Money Boy by Paul Yee


Money Boy cover

Money Boy by Paul Yee

Yesterday I finished reading Money Boy by Paul Yee. The story follows Ray Liu, an eighteen year-old Chinese immigrant who moved to Canada four years before the story begins. Before Ray’s family moved to Canada his father and mother divorced and his father remarried. He lives with his father, and step-mother, and I think his step-brother, but it’s never really clear if Ray’s step-brother Jiun actually lives with them or with his own father. Ray is frustrated living with his Chinese Army veteran father because he likes to be lazy and his father wants him to do better in school, and favours his step-son over Ray. Ray is also confused about his own sexuality, and when Ray’s father catches him looking at gay culture websites he is thrown out of his home and must learn to live on the streets of Toronto. Ray meets some other gay men and makes friends with them and wonders about becoming a money boy, a gay man who sells his body on the streets, in order to earn enough money to live on his own. At the end of the book Ray goes home with his father to see his grandfather, and comes out to his family and friends.

I have issues with this book.

One: Ray likes to play an online role-playing game called Rebel State and throughout the book Ray talks about his involvement in the game and the related forums. I get that this is the only place where Ray feels welcome and important, but frankly, I didn’t see the relevance between the story and the game, so those parts of the book were tedious to read and, in my opinion, unnecessary. Also, at some points in the book Ray thinks his game is more important than his own survival which, to me is silly and juvenile.

Two: Ray’s personality as a main character also bothers me a lot. He feels he is entitled to everything (brand name clothes, computers, money, etc.) and he’s simply a spoiled brat and blames things that are happening to him on someone else. When his wallet gets stolen and the bank won’t let him withdraw his money because he doesn’t have his step-mother’s signature he gets angry and blames her, but if he had listened to the Downtown Outreach worker that first night and NOT slept outside like a moron, his wallet wouldn’t have been stolen in the first place. Ray is also very naive about his situation. He never takes responsibility for this own actions. He actually thinks that becoming a prostitute is a good idea, and doesn’t fully grasp the severity of his situation, and is too proud and stubborn to ask for help from his friends. He is dead-set on proving he can take care of himself and even said if he were in China he’d be on his own by eighteen, and he thinks everything would be better if he were back in China. Honestly, I don’t think he’d survive a day on his own. Another thing about Ray’s personality is his immaturity. The most prominent example of it is when he’s in the library and wants more computer time and the library workers refuse he goes and pulls the fire alarm to get back at them. Frankly, Ray is the type of teenager who made me want to shoot myself after a day of substitute teaching in a high school.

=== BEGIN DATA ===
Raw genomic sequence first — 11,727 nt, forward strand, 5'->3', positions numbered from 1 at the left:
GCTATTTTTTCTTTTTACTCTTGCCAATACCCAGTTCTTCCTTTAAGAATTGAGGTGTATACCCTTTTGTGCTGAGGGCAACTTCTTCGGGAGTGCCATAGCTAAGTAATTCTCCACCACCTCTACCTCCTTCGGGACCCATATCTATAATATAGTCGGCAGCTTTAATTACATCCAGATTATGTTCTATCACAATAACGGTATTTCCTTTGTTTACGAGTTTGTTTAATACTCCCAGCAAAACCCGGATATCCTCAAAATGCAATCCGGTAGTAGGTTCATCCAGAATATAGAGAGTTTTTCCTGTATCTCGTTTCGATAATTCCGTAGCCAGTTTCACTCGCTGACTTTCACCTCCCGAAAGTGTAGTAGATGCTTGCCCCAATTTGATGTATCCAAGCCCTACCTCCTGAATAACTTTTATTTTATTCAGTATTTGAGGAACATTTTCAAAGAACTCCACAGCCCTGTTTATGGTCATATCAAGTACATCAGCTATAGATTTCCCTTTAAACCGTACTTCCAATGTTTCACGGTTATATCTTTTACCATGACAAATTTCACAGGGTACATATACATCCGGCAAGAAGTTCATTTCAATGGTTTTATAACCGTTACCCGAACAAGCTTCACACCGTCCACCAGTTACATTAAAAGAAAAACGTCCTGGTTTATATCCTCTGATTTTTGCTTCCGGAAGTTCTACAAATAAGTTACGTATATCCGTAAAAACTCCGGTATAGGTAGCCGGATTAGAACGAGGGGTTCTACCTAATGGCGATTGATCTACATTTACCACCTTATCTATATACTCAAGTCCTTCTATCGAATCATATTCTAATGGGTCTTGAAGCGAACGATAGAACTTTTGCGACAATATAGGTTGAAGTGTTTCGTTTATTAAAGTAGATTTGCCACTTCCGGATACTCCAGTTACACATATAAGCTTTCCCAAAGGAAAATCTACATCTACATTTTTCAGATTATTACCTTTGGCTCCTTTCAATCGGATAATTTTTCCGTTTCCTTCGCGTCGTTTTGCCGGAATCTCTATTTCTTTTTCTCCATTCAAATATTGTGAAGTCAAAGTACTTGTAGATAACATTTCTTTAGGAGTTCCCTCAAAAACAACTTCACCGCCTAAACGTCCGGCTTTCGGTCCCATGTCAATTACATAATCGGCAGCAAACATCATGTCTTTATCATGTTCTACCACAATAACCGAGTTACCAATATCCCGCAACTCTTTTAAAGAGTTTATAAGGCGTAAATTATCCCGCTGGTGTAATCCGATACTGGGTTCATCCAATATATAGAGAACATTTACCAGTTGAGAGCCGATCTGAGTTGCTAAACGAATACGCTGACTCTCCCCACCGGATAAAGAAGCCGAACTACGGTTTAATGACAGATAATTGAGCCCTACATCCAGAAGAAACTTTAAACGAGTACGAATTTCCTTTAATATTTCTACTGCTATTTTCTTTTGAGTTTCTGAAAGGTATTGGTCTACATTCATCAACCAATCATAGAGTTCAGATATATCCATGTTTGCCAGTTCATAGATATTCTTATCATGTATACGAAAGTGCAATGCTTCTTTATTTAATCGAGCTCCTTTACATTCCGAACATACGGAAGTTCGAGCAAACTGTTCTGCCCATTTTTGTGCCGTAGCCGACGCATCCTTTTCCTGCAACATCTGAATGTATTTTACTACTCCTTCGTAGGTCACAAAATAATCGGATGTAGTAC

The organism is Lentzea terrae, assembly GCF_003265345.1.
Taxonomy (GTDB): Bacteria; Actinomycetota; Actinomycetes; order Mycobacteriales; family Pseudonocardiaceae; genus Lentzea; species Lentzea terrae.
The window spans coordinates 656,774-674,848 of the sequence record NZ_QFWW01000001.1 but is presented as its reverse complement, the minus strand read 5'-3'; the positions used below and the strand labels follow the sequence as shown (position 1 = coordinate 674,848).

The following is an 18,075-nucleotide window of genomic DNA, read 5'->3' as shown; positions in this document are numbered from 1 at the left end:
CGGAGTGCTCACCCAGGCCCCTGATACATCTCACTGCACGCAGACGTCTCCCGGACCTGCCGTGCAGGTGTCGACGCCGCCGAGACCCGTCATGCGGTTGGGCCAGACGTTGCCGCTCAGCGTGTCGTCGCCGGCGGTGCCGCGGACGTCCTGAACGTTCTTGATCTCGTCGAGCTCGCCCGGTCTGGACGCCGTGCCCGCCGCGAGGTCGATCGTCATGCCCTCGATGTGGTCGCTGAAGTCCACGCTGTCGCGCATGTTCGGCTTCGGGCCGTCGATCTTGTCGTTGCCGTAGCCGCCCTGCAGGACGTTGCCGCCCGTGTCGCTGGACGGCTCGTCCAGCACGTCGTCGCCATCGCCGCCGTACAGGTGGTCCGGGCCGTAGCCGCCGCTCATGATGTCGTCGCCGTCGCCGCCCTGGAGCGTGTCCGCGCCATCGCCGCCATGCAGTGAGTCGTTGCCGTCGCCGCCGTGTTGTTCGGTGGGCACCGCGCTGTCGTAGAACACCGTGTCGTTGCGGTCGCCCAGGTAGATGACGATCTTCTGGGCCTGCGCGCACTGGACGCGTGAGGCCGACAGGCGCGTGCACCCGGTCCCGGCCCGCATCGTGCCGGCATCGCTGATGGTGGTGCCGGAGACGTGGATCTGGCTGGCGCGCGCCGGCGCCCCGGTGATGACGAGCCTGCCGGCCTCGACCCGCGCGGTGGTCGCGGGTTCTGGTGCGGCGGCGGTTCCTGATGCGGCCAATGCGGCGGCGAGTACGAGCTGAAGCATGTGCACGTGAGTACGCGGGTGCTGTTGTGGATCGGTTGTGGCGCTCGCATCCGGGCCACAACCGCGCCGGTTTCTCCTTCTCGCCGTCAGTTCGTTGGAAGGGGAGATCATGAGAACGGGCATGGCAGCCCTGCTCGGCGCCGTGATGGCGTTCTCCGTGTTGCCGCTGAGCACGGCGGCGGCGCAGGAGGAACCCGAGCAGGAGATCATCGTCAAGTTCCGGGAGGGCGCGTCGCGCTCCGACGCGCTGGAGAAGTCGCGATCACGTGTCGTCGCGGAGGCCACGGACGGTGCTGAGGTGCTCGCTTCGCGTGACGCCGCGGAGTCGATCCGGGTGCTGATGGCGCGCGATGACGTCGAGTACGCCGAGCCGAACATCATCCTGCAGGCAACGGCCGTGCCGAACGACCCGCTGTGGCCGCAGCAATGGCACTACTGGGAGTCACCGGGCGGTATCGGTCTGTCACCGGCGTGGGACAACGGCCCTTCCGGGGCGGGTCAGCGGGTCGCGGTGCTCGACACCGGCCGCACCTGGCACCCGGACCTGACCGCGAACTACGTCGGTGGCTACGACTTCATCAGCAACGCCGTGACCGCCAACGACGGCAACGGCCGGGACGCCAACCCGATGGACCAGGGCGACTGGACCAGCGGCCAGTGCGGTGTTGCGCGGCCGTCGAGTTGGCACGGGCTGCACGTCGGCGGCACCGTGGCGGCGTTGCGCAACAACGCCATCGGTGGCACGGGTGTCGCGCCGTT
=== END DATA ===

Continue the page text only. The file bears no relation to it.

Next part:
Three: The language. I understand that the language is meant to be choppy to imitate the broken English of an immigrant, but the swear words “rot” and “fart”? Seriously? Whenever I tried to learn a new language, the first things I would learn were the swear words! What teenage boy calls people “fartface”? An immature boy stuck in an eight year-old mentality. Or a writer who doesn’t want to offend his reader’s parents. That last thing about the writing that annoyed me was when we read a dialogue between Ray and someone, such as “She asked me “[insert question]?” but I didn’t understand so I didn’t say anything”. If the author truly wanted to reader to feel what it was like for Ray he should have made it so the reader couldn’t understand the dialogue as well. The way Yee wrote the dialogue makes the reader not believe that Ray didn’t understand.

Four: The target audience. I feel this book has a very specific target audience: Homosexual teenaged boys who emigrated from China. I am not a homosexual teenaged boy who emigrated from China, so I found it hard to relate to this book.

There was literally nothing I liked about this book and I think dragging my face against concrete would have been more enjoyable. I don’t see how this book won so many awards, but I guess to each their own. I definitely would not have finished this book if I didn’t have to for class.


2 thoughts on “Money Boy by Paul Yee

  1. Pingback: LIS 515 Reading List | Pagegrrl's Pages

  2. Pingback: What I Was by Meg Rosoff | Pagegrrl's Pages

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